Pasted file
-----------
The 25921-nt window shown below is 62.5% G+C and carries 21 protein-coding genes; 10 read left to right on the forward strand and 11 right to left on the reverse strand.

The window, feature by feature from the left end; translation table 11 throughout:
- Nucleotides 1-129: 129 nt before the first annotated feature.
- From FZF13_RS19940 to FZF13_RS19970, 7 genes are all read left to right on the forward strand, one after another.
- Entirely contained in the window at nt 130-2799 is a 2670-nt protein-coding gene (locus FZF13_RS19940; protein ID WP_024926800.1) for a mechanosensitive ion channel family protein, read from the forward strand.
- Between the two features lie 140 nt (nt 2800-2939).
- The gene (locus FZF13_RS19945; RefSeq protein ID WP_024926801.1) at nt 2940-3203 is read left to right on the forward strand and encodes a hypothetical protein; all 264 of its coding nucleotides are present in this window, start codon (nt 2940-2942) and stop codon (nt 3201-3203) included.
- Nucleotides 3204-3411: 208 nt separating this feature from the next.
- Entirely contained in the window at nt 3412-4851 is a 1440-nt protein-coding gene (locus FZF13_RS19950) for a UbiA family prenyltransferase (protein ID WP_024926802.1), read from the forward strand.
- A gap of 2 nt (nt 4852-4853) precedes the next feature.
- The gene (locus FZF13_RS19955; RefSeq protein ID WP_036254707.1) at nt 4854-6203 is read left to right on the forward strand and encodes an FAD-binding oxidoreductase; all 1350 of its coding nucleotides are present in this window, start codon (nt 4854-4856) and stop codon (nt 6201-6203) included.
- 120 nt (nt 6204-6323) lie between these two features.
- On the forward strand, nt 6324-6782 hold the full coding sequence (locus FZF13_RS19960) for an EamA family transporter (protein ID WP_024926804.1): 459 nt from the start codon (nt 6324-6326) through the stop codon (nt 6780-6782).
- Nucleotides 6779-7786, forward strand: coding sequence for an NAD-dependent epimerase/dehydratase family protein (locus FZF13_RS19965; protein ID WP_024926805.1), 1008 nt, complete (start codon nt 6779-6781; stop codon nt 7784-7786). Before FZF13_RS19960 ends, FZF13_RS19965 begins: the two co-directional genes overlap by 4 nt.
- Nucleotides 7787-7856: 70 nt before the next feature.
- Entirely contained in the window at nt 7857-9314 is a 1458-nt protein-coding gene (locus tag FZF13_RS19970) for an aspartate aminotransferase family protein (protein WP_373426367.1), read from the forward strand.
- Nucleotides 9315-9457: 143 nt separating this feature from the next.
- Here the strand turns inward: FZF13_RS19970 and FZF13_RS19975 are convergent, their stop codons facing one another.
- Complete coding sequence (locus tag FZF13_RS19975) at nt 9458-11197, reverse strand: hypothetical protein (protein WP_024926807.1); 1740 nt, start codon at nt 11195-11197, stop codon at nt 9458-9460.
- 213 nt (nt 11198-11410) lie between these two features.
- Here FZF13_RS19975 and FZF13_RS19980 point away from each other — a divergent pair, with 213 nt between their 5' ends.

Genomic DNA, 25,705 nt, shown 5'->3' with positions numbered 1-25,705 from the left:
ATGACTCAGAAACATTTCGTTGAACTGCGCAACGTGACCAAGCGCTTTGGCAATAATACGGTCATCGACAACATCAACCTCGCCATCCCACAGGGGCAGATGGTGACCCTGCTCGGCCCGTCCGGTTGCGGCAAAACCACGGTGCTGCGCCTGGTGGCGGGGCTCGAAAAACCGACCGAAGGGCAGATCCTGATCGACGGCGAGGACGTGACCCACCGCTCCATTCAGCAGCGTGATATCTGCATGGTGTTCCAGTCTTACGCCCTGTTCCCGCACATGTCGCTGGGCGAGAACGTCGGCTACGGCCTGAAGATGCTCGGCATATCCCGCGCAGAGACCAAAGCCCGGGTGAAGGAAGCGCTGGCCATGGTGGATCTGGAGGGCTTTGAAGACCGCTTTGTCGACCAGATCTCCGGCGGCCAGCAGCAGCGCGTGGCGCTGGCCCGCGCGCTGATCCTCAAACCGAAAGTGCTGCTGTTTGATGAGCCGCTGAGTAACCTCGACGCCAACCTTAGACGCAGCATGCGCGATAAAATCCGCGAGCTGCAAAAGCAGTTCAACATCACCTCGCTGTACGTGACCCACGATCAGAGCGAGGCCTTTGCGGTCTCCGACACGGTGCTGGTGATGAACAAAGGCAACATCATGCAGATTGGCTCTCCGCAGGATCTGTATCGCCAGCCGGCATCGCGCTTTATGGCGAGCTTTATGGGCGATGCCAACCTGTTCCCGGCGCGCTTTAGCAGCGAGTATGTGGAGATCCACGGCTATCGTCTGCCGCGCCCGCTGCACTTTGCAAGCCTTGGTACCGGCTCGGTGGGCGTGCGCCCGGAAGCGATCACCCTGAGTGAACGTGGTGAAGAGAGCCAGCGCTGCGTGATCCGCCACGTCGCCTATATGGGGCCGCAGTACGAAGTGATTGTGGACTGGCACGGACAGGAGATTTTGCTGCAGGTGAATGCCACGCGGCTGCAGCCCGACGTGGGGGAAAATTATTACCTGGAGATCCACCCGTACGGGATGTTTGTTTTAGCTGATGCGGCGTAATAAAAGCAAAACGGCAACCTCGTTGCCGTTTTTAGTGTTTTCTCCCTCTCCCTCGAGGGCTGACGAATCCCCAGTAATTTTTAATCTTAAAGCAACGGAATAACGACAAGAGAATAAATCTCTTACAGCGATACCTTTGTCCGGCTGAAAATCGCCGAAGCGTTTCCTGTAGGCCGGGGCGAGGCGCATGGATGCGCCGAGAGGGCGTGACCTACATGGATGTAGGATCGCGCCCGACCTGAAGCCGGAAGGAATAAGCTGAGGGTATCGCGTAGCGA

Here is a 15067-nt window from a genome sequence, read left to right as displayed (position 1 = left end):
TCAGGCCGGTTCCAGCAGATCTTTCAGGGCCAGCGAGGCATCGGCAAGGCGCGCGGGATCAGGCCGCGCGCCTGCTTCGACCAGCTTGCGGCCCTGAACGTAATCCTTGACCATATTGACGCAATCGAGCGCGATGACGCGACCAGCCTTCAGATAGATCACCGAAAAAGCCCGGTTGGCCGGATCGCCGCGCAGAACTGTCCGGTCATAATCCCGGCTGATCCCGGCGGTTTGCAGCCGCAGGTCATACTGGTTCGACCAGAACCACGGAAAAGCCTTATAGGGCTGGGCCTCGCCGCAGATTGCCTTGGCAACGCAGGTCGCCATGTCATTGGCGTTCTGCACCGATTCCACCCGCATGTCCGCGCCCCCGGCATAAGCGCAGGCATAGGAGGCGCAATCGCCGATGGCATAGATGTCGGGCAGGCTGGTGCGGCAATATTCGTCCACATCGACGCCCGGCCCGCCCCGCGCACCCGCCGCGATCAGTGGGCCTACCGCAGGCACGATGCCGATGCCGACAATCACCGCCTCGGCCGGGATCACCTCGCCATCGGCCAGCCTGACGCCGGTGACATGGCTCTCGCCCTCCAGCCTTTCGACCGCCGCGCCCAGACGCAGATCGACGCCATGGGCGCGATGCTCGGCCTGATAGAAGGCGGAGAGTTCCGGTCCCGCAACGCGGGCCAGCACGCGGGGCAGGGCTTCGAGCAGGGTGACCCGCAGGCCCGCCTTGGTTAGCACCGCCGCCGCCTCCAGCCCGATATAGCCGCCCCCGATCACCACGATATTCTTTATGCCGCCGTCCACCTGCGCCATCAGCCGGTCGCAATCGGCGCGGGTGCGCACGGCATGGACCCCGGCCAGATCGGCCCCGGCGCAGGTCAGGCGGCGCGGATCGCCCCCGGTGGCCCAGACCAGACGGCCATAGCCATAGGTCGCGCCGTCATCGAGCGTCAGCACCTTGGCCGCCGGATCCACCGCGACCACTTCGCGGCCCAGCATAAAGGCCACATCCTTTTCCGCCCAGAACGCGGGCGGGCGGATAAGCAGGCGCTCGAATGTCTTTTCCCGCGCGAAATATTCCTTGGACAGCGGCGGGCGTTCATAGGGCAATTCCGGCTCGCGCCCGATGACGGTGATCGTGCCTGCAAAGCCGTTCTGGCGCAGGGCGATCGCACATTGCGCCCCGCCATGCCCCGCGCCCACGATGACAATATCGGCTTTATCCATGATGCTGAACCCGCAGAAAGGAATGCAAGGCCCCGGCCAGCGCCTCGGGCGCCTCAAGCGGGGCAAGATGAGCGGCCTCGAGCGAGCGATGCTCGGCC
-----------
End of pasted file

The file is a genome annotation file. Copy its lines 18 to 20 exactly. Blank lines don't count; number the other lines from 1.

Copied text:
- Here the strand turns inward: FZF13_RS19970 and FZF13_RS19975 are convergent, their stop codons facing one another.
- Complete coding sequence (locus tag FZF13_RS19975) at nt 9458-11197, reverse strand: hypothetical protein (protein WP_024926807.1); 1740 nt, start codon at nt 11195-11197, stop codon at nt 9458-9460.
- 213 nt (nt 11198-11410) lie between these two features.